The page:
Once you return from the Level 1 Seminar at the PGA Education Center in Florida, it’s time to get to work on Step 6: the Level 1 Work Experience Portfolio. This is where you can really start to separate yourself from your Apprentice peers because sadly, only about half of the Level 1 students who attend the Seminar will be back for Level 2. What’s more, only 20% of the 1,300 Level 1 attendees every year (about 260) get through Level 1 within one calendar year.
For some, it’s because of the Portfolio itself. It takes several hours to successfully complete, and life simply gets in the way. For others, it’s because of the Level 1 tests and all of the potential retakes. At $40 a pop, the money really starts to add up (as if it’s hasn’t been adding up already at $3,587.99 and counting).
Depending on the time of year you eventually submit your Portfolio, it could take the PGA Education faculty anywhere from 15-30 days to grade. If you don’t have to make any changes, you’ll receive an email prompting you to schedule your five-test battery for Level 1 with PSI Exams.
The tests cover Business Planning, Customer Relations, Tournament Operations, Introduction to Teaching & Golf Club Performance, and the only Level 1 self-study course, Golf Car Fleet Management. The cost for the four-and-a-half-hour testing session is $78. Go figure! It’s $78 to take five tests, but it’s $40 to retake each individual test thereafter should you fail to earn the required passing score of 70% or better.
According to PGA Senior Manager of Education Helene Belle, “The goal should be to pass at least two of the five tests on your first try.” For whatever reason, I’ve been told that most students have the hardest time with the self-directed section, Golf Car Fleet Management since it’s the one section that isn’t covered at the Seminar.
I was surprised, and even a little saddened, to learn that the average student takes 26 months to pass Level 1 – the Portfolio and all five tests. That’s a problem because Level 1 must be successfully completed within two years (24 months) of the Level 1 start date. Apprentices who do not complete Level 1 by that date are suspended from the program.
If an Apprentice does not become a PGA Member within eight years of the Level 1 start date, s/he is terminated from the program and must start all over from the very beginning, including passing the Playing Ability Test (PAT).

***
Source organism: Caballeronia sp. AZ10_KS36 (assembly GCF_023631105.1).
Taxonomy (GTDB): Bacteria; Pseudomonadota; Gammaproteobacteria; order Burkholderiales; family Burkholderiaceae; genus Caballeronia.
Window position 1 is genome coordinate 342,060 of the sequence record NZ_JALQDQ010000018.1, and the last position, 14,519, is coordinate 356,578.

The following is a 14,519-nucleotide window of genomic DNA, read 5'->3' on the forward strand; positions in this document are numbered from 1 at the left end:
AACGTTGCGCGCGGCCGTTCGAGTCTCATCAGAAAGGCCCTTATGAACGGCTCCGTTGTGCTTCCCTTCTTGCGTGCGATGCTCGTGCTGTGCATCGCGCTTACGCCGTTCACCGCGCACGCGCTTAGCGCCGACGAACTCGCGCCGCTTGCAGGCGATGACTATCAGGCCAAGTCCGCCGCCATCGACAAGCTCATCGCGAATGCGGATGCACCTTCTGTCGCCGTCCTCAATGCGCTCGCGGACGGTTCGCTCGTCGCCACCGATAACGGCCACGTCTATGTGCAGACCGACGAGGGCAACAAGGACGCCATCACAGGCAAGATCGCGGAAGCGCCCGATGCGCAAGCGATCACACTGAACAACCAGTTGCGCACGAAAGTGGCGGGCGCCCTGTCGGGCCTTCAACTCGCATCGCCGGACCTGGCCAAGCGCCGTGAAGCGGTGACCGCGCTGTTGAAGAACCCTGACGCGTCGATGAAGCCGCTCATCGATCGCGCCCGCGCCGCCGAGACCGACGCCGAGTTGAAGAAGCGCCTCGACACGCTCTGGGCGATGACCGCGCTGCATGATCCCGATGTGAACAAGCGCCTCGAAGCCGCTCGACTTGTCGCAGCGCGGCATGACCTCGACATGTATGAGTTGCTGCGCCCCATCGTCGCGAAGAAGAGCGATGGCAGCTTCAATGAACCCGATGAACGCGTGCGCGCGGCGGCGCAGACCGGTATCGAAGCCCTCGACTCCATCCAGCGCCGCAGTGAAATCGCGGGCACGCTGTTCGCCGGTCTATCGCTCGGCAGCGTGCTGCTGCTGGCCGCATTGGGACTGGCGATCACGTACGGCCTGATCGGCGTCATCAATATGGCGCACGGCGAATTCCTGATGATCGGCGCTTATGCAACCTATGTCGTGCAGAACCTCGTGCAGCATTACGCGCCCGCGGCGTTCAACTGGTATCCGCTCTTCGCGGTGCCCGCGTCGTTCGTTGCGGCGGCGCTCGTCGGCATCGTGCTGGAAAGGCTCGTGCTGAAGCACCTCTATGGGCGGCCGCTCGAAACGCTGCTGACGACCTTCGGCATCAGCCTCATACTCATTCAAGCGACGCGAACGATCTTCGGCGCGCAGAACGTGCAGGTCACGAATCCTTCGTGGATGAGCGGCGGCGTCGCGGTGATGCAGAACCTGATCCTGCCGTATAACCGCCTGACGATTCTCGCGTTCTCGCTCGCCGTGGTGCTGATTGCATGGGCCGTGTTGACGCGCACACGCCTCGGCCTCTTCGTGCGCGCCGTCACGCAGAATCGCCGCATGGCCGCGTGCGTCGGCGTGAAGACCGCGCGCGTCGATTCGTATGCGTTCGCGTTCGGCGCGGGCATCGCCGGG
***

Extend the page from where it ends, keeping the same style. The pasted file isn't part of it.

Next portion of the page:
In my opinion, that should never happen. If you open up the Portfolio while you’re in Florida (which only about half of the class admitted to doing) and start working on it while you’re there, you can get all of your questions answered by the same faculty members who’ll be grading it once it’s submitted. You can also call those same faculty members when you get back home if you have any follow-up questions. They can log-in to your Portfolio directly to see if you’re on the right track.
My advice is this: treat the Seminar like a business trip. Work on the Portfolio while you’re there and continue working on it when you get home if only to keep your momentum going.
Work Experience Portfolio
On the first day of the Seminar, you’ll gain access to your Work Experience Portfolio within the first couple of hours. There are a total of 23 Activities, and the first eight relate to the Case Studies in both the Business Planning Manual and in the Case Studies Supplemental Course Manual.
There are two courses that make up the Case Studies: Saguaro Sands Golf Links and Pine Valley Country Club. Saguaro Sands is an 18-hole, daily fee facility located in the desert mountains of the southwestern part of the U.S. Pine Valley is an 18-hole private country club in the same southwestern metropolitan area as Saguaro Sands. I recommend choosing the Case Study that most closely resembles the facility where you’re working. It’ll make the Work Experience Portfolio feel that much more applicable.
The Case Study Activities involve everything from conducting a SWOT Analysis of your chosen Case Study to Developing a Golf Car Fleet Business Plan. The hardest of the Case Study Activities, by far, is Activity 4: Developing a Financial Forecast and 12-Month Budget. While we were there, PGA Education faculty member Erik Nielsen told us, “The hardest thing you’ll have to do throughout the whole certification process is the financials (in Level 1). It’s better to start you off with that at the beginning of Level 1 than at the end of Level 3.”
Here’s a breakdown of the remaining Activities. I’ll add to them as I get through them:
Customer Relations (3 Activities)
These activities require you to describe situations that occurred at your own facility, evaluate the situations using elements of the PGA Customer Relations Model, and recommend changes to improve future customer interactions at your facility. There are three work experience activities as they relate to your facility: Moments of Truth, Applying Interactive Strategies and Interpersonal Skills, and Improving Positive Engagement Routines. As with all of the sections, each activity is described in detail, and expandable space is provided for your responses.